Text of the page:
Resistance is Futile …and that’s okay.

Yeah, I’m a Star Trek fan. Among other adolescent tastes (Moon Knight, baseball, atomic fireball jawbreakers) I’ll confess that getting my seven year old hooked on Kirk and Picard is a goal for the year. So when this week’s #YourEdustory prompt asked about how those of us interested in changing education cope with others resistant to change my first thought went to that metallic Borg cube, and the creepy catchphrase: “Resistance is futile.”

borg posterIt was certainly true for me. If I’d wanted to avoid changing what I did as  young educator I’d have had trouble.

When I started teaching a hundred years ago or so, I had a chalkboard, took attendance on a scantron bubble sheet that I clipped to my door, and had to go to the English office to use a computer. A teacher computer. The kids didn’t touch technology unless we took a walk to a computer lab.

The changes facing education today are at least as great as the shift from blackboards to Blackboard, from mimeographs to Google Classrooms. With the rise of social media in schools, increasingly ubiquitous technology, and a shift to an information rich world, we as educators are in the enviable position of rebuilding our ship at sea.

Yes, enviable.

Sure it’s challenging, but in the end, what possibilities!

As a principal, it seems to me that there are two ways of approaching this change, and the reality of resistance. The first is to call on fear, rattling the futurist’s sabre of the challenges our students will face, and hoping that teachers will feel anxious enough to give in to the inevitability of change. The trouble with this approach is that it runs the risk of paralyzing folks, and it robs them of the beautiful opportunity to come up with solutions to the questions of why, what, and how we change what we do to prepare kids for an ever changing world.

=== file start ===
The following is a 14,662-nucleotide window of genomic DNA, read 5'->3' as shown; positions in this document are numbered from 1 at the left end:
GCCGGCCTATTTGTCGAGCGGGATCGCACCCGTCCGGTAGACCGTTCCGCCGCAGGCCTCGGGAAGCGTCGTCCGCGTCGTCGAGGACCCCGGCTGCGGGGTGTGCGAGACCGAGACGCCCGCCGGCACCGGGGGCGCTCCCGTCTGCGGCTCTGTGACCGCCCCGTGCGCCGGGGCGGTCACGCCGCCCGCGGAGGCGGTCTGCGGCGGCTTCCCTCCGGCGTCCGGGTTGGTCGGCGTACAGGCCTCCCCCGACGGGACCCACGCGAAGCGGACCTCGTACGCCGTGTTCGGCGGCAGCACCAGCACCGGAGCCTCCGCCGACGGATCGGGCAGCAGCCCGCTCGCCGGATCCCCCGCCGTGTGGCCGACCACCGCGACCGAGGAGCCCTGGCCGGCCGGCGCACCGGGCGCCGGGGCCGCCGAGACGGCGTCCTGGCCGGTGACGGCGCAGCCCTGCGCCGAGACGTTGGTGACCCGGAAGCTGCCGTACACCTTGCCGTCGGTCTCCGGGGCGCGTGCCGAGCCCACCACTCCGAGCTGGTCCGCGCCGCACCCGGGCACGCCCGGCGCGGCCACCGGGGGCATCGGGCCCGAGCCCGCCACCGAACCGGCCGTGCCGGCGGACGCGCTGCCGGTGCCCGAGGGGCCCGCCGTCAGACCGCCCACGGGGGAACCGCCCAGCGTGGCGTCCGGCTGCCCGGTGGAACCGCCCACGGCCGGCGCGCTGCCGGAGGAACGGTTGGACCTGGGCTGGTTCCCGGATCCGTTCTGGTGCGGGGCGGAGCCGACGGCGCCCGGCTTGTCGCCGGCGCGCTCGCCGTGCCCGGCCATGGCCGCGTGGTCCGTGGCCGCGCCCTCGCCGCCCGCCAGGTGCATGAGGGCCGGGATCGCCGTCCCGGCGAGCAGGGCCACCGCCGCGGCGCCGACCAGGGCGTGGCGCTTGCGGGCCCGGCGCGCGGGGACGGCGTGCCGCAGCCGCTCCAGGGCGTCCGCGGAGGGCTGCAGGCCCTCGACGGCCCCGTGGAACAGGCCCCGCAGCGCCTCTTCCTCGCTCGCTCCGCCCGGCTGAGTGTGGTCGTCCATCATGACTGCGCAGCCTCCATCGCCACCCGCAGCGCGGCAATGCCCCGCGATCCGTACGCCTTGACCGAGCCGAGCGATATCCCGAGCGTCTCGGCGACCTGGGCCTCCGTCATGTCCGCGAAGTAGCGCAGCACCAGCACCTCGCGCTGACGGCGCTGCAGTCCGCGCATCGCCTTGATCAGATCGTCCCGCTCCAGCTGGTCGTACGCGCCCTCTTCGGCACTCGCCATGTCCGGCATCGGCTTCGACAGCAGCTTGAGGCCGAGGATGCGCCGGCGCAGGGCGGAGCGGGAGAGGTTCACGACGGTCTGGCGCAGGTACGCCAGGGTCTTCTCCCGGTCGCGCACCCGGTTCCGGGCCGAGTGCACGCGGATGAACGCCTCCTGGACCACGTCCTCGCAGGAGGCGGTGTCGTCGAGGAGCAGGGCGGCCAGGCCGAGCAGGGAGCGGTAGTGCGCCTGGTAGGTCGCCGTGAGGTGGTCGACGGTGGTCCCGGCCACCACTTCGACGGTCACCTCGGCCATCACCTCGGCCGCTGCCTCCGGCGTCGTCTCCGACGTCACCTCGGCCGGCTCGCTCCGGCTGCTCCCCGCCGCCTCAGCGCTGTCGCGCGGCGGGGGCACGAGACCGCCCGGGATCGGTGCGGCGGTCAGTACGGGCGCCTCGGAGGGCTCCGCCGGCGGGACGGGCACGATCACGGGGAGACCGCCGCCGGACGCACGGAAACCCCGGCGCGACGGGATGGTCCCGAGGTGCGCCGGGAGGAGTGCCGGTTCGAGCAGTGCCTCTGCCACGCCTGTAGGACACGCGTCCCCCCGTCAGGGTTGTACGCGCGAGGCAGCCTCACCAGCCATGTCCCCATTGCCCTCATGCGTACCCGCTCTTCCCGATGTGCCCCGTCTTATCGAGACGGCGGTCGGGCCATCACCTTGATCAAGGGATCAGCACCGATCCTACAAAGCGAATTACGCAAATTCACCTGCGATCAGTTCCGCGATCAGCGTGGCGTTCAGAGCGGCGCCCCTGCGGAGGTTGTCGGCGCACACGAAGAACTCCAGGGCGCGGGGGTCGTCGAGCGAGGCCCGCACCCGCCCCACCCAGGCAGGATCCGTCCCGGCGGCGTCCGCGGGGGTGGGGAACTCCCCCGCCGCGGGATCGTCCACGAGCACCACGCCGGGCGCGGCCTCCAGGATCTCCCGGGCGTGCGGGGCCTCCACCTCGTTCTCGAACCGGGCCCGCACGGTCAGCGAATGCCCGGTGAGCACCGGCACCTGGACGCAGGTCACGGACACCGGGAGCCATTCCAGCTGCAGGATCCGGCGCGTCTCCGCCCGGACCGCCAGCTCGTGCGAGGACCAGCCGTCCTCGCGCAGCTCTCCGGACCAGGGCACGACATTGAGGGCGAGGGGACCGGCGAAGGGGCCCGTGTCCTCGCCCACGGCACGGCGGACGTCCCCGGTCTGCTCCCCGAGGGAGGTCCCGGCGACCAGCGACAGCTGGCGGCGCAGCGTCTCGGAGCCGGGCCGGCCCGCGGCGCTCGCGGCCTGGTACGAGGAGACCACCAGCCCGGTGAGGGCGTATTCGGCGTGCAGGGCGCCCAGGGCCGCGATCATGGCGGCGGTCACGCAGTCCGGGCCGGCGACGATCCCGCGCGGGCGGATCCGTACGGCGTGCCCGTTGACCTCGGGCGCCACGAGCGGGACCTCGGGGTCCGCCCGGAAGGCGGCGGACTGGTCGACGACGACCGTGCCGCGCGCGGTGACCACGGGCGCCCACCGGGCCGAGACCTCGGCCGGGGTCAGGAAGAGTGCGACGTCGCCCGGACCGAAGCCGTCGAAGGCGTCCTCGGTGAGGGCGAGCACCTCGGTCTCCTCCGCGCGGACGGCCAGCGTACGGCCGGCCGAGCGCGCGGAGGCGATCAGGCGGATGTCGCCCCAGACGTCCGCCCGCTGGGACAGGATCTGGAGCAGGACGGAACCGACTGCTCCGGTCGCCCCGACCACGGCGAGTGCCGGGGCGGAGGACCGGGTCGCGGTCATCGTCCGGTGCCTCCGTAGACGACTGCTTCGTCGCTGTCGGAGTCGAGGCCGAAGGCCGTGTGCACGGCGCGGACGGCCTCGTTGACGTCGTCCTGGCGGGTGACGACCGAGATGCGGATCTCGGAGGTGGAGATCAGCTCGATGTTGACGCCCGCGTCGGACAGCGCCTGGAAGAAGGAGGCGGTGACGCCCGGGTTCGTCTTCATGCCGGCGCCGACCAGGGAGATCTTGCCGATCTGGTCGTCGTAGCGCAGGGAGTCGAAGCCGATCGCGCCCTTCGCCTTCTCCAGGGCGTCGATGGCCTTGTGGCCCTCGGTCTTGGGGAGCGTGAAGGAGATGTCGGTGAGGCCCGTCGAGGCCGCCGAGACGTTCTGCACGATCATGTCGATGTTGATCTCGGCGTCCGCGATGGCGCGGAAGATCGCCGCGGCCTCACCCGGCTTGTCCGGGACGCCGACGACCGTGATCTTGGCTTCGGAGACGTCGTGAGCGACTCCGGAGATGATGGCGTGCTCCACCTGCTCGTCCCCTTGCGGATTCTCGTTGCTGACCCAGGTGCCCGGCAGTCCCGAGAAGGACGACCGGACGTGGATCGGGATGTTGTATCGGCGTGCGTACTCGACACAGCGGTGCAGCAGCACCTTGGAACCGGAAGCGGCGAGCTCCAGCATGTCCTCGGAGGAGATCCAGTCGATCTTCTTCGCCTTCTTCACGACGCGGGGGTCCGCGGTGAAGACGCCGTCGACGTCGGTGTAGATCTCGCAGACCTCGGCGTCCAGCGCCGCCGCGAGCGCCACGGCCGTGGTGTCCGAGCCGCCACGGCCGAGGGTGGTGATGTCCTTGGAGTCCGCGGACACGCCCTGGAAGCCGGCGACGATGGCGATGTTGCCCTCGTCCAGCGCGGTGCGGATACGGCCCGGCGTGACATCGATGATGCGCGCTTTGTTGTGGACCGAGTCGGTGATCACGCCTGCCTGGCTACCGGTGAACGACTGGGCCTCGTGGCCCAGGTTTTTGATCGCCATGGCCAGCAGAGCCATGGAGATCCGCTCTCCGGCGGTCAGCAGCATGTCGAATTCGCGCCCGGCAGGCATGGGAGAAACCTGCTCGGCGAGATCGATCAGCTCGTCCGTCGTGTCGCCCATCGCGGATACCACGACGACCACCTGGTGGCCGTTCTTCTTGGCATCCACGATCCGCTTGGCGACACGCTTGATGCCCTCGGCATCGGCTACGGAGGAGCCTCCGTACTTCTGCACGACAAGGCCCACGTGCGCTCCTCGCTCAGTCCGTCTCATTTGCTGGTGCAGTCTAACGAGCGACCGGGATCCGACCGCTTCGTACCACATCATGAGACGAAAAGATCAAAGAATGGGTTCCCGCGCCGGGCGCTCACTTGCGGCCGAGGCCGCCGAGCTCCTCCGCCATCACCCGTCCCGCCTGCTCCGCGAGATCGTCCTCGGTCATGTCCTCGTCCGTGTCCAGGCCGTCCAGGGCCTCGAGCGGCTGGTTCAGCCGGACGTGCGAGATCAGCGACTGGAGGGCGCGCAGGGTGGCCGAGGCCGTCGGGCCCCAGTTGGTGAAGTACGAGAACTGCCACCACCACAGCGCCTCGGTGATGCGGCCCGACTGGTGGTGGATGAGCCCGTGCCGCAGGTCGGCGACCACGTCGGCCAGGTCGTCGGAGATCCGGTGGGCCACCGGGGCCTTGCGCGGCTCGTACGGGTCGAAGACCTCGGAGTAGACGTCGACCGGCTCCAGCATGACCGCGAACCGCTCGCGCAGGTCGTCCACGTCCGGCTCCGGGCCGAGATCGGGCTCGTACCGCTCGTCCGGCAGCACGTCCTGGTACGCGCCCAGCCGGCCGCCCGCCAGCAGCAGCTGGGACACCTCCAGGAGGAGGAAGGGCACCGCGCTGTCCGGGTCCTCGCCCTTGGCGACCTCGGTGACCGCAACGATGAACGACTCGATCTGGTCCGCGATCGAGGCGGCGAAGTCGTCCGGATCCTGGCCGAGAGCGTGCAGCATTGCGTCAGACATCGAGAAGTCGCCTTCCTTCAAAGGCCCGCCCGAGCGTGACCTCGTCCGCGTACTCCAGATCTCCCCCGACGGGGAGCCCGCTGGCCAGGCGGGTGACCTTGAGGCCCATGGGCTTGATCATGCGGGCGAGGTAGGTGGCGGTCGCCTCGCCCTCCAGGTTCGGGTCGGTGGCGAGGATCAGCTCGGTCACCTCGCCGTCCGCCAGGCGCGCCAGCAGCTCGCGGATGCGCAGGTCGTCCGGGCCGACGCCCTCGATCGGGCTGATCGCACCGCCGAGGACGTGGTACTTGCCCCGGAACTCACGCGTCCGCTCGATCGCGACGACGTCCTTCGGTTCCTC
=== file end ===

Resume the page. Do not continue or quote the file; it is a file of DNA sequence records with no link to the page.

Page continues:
The second approach is to embrace that change, do my best to articulate it, and put things in perspective. This means conversations, lots of conversations, and working with others to identify what we can do to truly prepare our students for the lives ahead of them.

It means looking back as well as forward. For my teacher’s first day back I’m collecting a few short videos that can be running at lunch. Some are inspirational, some look toward the changes ahead, and one is about one room school houses. To know our future, we should know our past.

borg cozyI’m not saying that this makes change cozy, but striving to take the fear out of it, focusing instead on the possibilities, and the importance of addressing those possibilities together, can help us recognize the opportunities as well as the challenges.

Half a decade ago Star Trek imagined a future of change, filled with technology, equality, and hope. Resistance to those ideas is futile; as imperfectly as our society progresses, it does progress. As teachers and learners, we are in the position to shape this progress, and we will. Together. Purposefully. With or without robots.

2 thoughts on “Resistance is Futile …and that’s okay.

  1. I agree completely that conversations are the key as we seek to help others, and ourselves, make the transition from a largely analog to digital world. My wife is a big Star Trek fan, so I’ve become familiar with the Borg and the cast of Star Trek characters thanks to her and our Netflix subscription. I wonder about the contention of inevitability, however. I think there will always be holdouts. I have not read it yet, but this past May I picked up a copy of “It’s Inevitable: Customized teaching and learning, a fieldbook for and from the field.” The editorial teams’ central thesis in this book is that differentiated and customized learning is inevitable. I think I like that focus more than a f”ocus on digital” or technology per se, since that encourages our conversations to be less about the tools and more about the learning.

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